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Sequence Tag Sites

Genetics as it applies to evolution, molecular biology, and medical aspects.

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Sequence Tag Sites

Postby TuyetGiang » Fri Jul 08, 2005 9:28 am

Anyone knows STS markers clearly ? Or who know websites about them ? They are difficult to understand, aren't they ? I haven't done experiments about them yet ! I'm just a sophomore !
Please help me !
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Postby qt584 » Fri Jul 29, 2005 6:49 pm

Sequence tagged site (STS)
Short (200 to 500 base pairs) DNA sequence that has a single occurrence in the human genome and whose location and base sequence are known. Detectable by polymerase chain reaction, STSs are useful for localizing and orienting the mapping and sequence data reported from many different laboratories and serve as landmarks on the developing physical map of the human genome. Expressed sequence tags (ESTs) are STSs derived from cDNAs.
hope it helps
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chao ban tuyet giang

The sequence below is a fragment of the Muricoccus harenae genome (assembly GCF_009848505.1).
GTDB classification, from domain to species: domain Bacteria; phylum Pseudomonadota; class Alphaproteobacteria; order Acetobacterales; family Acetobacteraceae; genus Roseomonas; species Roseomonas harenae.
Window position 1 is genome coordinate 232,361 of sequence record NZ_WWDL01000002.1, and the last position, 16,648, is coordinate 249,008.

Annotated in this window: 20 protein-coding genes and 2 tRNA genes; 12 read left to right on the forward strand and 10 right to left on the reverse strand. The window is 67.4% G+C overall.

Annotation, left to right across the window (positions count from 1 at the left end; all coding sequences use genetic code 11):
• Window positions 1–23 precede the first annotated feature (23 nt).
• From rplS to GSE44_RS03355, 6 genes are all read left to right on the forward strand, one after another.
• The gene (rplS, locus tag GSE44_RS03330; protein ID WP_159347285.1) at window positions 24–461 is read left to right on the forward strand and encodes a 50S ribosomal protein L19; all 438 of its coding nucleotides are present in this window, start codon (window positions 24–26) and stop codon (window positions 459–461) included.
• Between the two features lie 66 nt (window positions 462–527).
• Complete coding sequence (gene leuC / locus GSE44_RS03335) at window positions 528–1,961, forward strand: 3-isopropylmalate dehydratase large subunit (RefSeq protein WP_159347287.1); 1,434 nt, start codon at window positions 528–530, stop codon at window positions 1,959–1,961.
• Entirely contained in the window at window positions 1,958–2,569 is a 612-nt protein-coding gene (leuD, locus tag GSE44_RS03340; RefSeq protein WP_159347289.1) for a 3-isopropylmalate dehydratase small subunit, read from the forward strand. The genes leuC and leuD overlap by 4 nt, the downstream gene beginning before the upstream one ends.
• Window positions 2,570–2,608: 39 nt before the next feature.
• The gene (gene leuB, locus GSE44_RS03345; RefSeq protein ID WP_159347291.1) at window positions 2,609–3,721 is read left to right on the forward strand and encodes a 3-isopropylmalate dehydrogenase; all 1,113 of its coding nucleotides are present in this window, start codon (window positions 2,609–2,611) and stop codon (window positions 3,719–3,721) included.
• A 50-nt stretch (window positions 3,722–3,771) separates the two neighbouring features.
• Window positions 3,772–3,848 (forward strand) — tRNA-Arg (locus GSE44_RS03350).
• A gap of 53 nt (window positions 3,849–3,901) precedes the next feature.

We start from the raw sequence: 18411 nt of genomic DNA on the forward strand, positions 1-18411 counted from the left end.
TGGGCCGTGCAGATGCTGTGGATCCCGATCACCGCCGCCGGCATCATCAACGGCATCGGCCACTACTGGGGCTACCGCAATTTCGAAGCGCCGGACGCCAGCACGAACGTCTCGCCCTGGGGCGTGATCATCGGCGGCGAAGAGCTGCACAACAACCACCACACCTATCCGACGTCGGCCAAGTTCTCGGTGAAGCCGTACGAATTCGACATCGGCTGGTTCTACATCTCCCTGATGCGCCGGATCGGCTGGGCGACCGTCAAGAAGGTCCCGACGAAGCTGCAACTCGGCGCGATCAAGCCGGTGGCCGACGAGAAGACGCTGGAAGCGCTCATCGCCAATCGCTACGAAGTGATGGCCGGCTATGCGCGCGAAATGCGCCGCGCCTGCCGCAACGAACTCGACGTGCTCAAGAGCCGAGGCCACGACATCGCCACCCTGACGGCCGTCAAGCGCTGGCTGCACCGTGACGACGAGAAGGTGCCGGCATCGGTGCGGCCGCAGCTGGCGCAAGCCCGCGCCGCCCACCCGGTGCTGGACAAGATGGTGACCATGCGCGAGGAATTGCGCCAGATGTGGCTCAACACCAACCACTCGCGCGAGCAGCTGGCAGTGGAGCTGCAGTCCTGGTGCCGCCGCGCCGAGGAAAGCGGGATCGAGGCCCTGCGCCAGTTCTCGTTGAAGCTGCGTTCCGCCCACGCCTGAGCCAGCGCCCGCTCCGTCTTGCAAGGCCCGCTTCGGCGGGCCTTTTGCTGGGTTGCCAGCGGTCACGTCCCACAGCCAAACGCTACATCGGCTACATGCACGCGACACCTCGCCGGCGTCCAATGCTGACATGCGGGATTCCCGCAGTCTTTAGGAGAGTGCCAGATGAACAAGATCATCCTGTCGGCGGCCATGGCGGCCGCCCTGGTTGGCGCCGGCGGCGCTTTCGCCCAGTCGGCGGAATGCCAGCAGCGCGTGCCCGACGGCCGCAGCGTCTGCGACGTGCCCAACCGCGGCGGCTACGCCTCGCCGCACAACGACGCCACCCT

Postby conecticut » Mon Aug 01, 2005 1:35 pm

Sequence Tagged Sites (STS) markers have recently been developped in crop plants and more in trees. A STS is a unique, simple-copy segment of the genome whose DNA sequence is known and which can be amplified by specific PCR. When STS loci contain DNA length polymorphisms (e.g. simple sequence length polymorphisms, SSLPs), they become valuable genetic markers.

The main advantage of STS loci lies in the speed with which they can be analyzed once PCR primer pairs have been identified. Like RFLP loci, STS loci can be analyzed as co-dominance genetic markers and can in theory, be studied in member of the species or closely related species, provided that the DNA sequence is conserved at the PCR primer sites. Analysis with STS markers thus combines the speed of the RAPD markers with the informativeness of RFLP markers.
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